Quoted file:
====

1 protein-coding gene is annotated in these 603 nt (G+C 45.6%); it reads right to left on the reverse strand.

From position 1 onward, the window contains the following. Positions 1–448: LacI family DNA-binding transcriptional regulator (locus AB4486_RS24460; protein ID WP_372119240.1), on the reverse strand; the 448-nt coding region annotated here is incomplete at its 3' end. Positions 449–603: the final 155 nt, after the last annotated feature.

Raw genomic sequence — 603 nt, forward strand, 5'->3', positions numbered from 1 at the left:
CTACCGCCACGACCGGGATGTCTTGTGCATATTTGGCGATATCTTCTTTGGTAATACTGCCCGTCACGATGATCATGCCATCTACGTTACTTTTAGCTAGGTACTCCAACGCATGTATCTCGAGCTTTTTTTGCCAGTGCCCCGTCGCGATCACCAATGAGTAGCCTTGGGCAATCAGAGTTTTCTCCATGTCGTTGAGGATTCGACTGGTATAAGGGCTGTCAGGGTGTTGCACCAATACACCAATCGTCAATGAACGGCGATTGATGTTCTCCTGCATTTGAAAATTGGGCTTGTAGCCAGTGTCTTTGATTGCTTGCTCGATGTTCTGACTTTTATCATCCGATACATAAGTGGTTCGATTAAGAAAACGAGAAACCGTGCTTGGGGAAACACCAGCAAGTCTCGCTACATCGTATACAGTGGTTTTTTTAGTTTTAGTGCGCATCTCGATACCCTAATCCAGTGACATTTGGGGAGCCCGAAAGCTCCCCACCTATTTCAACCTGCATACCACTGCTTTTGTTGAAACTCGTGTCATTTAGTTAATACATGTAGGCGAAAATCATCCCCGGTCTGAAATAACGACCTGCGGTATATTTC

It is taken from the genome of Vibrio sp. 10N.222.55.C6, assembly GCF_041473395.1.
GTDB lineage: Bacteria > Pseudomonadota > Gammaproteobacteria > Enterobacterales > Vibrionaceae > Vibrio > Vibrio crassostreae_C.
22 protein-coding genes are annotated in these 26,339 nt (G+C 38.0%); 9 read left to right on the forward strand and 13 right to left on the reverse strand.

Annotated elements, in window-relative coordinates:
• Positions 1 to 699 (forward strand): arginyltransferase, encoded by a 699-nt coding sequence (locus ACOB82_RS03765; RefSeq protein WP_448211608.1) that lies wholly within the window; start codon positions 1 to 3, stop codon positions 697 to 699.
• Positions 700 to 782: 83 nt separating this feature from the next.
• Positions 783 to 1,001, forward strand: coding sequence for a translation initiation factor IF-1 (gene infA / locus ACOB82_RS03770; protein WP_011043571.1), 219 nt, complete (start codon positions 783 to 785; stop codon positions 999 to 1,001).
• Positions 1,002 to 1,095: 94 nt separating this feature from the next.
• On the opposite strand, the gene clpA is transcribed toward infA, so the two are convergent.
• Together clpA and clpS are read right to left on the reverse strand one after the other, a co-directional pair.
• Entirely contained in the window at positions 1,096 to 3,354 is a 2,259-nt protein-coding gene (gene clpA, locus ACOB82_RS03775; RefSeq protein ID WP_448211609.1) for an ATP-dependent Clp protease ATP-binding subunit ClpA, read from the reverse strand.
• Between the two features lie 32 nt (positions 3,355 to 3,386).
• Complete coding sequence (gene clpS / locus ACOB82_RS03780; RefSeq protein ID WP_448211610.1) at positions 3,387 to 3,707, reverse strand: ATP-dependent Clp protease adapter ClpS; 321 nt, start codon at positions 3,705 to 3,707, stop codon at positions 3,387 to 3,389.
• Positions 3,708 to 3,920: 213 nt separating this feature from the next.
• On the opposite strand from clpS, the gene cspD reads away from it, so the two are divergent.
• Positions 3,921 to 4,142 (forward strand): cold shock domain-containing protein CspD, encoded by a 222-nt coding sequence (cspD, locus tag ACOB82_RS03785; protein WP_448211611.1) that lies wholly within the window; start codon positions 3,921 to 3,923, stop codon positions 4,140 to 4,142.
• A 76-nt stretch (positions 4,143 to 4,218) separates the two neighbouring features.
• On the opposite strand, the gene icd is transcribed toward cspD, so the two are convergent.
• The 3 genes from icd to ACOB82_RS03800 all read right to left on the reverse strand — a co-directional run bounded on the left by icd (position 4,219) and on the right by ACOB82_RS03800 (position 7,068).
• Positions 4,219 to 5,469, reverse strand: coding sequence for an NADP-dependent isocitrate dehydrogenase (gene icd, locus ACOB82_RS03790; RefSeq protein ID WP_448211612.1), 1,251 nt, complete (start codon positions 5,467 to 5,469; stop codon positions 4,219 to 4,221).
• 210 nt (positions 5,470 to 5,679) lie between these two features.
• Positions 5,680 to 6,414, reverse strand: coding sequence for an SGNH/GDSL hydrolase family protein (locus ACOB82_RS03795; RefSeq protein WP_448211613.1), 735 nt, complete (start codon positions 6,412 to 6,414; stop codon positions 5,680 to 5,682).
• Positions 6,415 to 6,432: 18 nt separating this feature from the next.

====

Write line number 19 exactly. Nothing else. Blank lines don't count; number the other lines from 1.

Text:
• On the opposite strand from clpS, the gene cspD reads away from it, so the two are divergent.